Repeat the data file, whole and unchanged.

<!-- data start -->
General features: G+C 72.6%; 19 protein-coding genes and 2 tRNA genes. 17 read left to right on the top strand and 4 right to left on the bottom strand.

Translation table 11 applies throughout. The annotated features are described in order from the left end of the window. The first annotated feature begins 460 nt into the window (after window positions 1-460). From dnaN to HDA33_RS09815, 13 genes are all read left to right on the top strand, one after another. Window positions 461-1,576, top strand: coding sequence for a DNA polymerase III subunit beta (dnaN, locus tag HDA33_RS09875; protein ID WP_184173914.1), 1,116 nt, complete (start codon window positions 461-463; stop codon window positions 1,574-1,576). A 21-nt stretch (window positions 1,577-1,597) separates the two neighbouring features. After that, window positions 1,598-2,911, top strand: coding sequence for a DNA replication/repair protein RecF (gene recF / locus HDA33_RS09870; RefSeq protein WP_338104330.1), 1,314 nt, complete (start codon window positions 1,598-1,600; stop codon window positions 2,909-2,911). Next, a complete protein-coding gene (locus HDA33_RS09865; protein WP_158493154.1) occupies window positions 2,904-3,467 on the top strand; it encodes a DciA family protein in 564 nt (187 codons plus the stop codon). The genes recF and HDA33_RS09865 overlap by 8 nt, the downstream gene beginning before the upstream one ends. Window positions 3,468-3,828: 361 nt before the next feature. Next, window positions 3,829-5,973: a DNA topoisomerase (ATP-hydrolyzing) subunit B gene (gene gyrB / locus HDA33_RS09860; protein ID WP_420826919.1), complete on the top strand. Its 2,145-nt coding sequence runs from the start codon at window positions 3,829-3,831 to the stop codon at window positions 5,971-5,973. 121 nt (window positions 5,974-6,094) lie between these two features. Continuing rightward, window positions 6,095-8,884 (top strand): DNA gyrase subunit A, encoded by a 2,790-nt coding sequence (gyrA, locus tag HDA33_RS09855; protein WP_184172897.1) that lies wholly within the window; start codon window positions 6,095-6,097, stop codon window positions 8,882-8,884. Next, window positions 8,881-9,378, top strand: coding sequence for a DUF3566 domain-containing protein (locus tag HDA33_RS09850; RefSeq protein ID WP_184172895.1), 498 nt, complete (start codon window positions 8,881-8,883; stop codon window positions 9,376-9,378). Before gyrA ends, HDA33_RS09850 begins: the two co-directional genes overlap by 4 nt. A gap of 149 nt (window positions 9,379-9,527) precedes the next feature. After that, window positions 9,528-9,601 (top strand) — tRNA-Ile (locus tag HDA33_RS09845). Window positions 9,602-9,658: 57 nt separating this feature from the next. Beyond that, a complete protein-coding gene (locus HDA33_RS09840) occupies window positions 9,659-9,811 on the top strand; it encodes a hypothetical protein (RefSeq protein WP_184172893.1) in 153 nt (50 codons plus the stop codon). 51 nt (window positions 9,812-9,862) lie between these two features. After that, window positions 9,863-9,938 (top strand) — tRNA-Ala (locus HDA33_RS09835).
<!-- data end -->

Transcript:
General features: G+C 72.6%; 19 protein-coding genes and 2 tRNA genes. 17 read left to right on the top strand and 4 right to left on the bottom strand.

Translation table 11 applies throughout. The annotated features are described in order from the left end of the window. The first annotated feature begins 460 nt into the window (after window positions 1-460). From dnaN to HDA33_RS09815, 13 genes are all read left to right on the top strand, one after another. Window positions 461-1,576, top strand: coding sequence for a DNA polymerase III subunit beta (dnaN, locus tag HDA33_RS09875; protein ID WP_184173914.1), 1,116 nt, complete (start codon window positions 461-463; stop codon window positions 1,574-1,576). A 21-nt stretch (window positions 1,577-1,597) separates the two neighbouring features. After that, window positions 1,598-2,911, top strand: coding sequence for a DNA replication/repair protein RecF (gene recF / locus HDA33_RS09870; RefSeq protein WP_338104330.1), 1,314 nt, complete (start codon window positions 1,598-1,600; stop codon window positions 2,909-2,911). Next, a complete protein-coding gene (locus HDA33_RS09865; protein WP_158493154.1) occupies window positions 2,904-3,467 on the top strand; it encodes a DciA family protein in 564 nt (187 codons plus the stop codon). The genes recF and HDA33_RS09865 overlap by 8 nt, the downstream gene beginning before the upstream one ends. Window positions 3,468-3,828: 361 nt before the next feature. Next, window positions 3,829-5,973: a DNA topoisomerase (ATP-hydrolyzing) subunit B gene (gene gyrB / locus HDA33_RS09860; protein ID WP_420826919.1), complete on the top strand. Its 2,145-nt coding sequence runs from the start codon at window positions 3,829-3,831 to the stop codon at window positions 5,971-5,973. 121 nt (window positions 5,974-6,094) lie between these two features. Continuing rightward, window positions 6,095-8,884 (top strand): DNA gyrase subunit A, encoded by a 2,790-nt coding sequence (gyrA, locus tag HDA33_RS09855; protein WP_184172897.1) that lies wholly within the window; start codon window positions 6,095-6,097, stop codon window positions 8,882-8,884. Next, window positions 8,881-9,378, top strand: coding sequence for a DUF3566 domain-containing protein (locus tag HDA33_RS09850; RefSeq protein ID WP_184172895.1), 498 nt, complete (start codon window positions 8,881-8,883; stop codon window positions 9,376-9,378). Before gyrA ends, HDA33_RS09850 begins: the two co-directional genes overlap by 4 nt. A gap of 149 nt (window positions 9,379-9,527) precedes the next feature. After that, window positions 9,528-9,601 (top strand) — tRNA-Ile (locus tag HDA33_RS09845). Window positions 9,602-9,658: 57 nt separating this feature from the next. Beyond that, a complete protein-coding gene (locus HDA33_RS09840) occupies window positions 9,659-9,811 on the top strand; it encodes a hypothetical protein (RefSeq protein WP_184172893.1) in 153 nt (50 codons plus the stop codon). 51 nt (window positions 9,812-9,862) lie between these two features. After that, window positions 9,863-9,938 (top strand) — tRNA-Ala (locus HDA33_RS09835).